Wednesday, April 16, 2014

Finding Excuses to Willfully Sin


Too often, we all say when referring to sin, "I'm struggling...!"  For me, I find this to be more of an excuse (that I myself have used plenty of times!) to repeatedly return to our sins of choice, rather than a valid fact that we just can't get away from.

In reality, if someone wanted to lose weight because they realized the negative and harmful repercussions of having junk food and the negative toll it was taking on their body, they would take all the necessary steps toward losing weight in a healthy and beneficial way.  This might include taking walks or going running several times a week, walking on a treadmill or using other exercise equipment, drinking plenty of water, taking good quality vitamins, getting enough rest, cooking homemade meals with real food, not that which is processed or can be cooked in a microwave, working out with weights, making fresh fruit and vegetable juice or fruit smoothies daily, etc.

They are aware that keeping unhealthy food in the home where it is easily accessible would be too much of a "temptation" because it would be so much easier to compromise their standards for weight loss/good health and make excuses for giving in.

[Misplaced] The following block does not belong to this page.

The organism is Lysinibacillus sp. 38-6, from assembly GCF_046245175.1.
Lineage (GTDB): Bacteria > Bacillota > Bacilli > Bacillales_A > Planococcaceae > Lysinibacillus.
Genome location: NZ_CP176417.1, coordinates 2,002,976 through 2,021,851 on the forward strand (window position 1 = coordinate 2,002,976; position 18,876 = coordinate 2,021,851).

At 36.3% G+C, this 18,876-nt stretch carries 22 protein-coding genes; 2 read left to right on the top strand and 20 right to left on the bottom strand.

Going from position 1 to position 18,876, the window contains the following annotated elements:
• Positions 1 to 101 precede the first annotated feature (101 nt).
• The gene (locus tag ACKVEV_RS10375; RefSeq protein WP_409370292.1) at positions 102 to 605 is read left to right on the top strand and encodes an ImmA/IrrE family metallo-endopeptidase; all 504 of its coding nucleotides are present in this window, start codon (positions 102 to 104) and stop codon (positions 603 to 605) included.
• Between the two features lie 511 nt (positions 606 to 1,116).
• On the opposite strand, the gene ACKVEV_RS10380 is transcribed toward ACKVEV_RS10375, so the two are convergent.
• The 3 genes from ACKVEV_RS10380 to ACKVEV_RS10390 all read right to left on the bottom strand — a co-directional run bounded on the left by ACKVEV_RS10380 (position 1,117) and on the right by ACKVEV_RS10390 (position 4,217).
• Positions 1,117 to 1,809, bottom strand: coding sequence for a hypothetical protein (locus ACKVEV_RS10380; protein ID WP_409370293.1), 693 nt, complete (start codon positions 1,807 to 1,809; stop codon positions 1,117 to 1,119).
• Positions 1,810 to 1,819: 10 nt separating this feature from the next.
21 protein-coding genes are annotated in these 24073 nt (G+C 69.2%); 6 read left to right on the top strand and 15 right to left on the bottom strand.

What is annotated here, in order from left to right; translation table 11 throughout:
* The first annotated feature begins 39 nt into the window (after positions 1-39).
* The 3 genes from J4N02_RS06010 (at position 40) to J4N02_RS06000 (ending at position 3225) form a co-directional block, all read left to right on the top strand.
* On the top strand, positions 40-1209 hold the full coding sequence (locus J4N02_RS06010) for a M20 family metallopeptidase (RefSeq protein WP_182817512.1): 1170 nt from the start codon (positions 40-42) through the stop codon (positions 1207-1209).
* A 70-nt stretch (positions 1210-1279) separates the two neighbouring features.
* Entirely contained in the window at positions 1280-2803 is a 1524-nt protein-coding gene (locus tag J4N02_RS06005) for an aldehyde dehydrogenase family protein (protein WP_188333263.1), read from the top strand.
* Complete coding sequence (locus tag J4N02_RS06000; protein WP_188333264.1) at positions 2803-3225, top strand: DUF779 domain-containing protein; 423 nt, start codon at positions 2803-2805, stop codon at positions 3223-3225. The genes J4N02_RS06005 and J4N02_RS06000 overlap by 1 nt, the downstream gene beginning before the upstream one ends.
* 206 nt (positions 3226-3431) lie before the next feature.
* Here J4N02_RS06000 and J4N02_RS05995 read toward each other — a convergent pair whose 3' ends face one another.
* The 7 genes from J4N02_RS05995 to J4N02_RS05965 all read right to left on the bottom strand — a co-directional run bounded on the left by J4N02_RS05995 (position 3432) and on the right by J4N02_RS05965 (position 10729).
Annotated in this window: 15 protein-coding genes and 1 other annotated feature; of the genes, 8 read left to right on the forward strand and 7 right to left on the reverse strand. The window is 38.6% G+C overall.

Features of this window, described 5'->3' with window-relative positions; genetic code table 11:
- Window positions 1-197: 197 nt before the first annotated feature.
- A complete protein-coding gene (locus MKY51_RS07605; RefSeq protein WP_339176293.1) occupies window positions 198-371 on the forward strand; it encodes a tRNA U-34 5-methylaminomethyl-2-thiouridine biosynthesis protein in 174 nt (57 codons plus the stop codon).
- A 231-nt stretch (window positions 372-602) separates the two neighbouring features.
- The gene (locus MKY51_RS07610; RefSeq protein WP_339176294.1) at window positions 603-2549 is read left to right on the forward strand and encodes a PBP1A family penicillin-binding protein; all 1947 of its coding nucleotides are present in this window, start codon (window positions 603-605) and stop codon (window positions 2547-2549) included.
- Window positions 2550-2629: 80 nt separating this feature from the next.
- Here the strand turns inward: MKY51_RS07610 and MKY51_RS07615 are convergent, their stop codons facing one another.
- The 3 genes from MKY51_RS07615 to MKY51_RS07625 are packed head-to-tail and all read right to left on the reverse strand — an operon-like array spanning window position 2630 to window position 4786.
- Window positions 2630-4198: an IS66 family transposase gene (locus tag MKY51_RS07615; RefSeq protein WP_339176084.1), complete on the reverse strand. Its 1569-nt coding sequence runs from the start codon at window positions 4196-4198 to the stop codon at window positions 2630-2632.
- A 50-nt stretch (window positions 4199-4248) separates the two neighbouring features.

...Yet we all make excuses for the times we give in to sin and too often keep our sins near enough to where they are easily accessible instead of setting up boundaries and forms of protection that will better ensure we do not give in.  I have heard it said that nobody is temptation-proof.  With that in mind, why do we suppose our temptations will just go away without us seeking to fight our sinful habits and addictions to the death?

A Pastor named David Hegg once said, "If you never start down the path, you'll never end up where the path leads."

This principle can also apply to the paths of sin we are already comfortably acquainted with.  But in reverse.  If we have already started down the path, we must turn around and walk the other way.  We must not pay attention to the temptations on the side of the road or stop at the stores or speak with the people trying to flag us down as we walk the journey back to purity because it will only hinder our progress and growth or lead us astray.

It isn't a matter of walking in repentance when we finally feel like repenting.  God's word is clear with calling those who know God through His salvation to abstain from anything contrary to God's holiness and what will make us more like Him.

Thomas Watson said, "There is a great deal of difference between falling into a temptation and running into a temptation. The falling into a temptation shall work for good (Romans 8: 28), not the running into it. He who falls into a river is fit for help and pity, but he who desperately runs into it is guilty of his own death."

"Now those who belong to Christ Jesus have crucified the flesh with its passions and desires."  Galatians 5: 24

Romans 6


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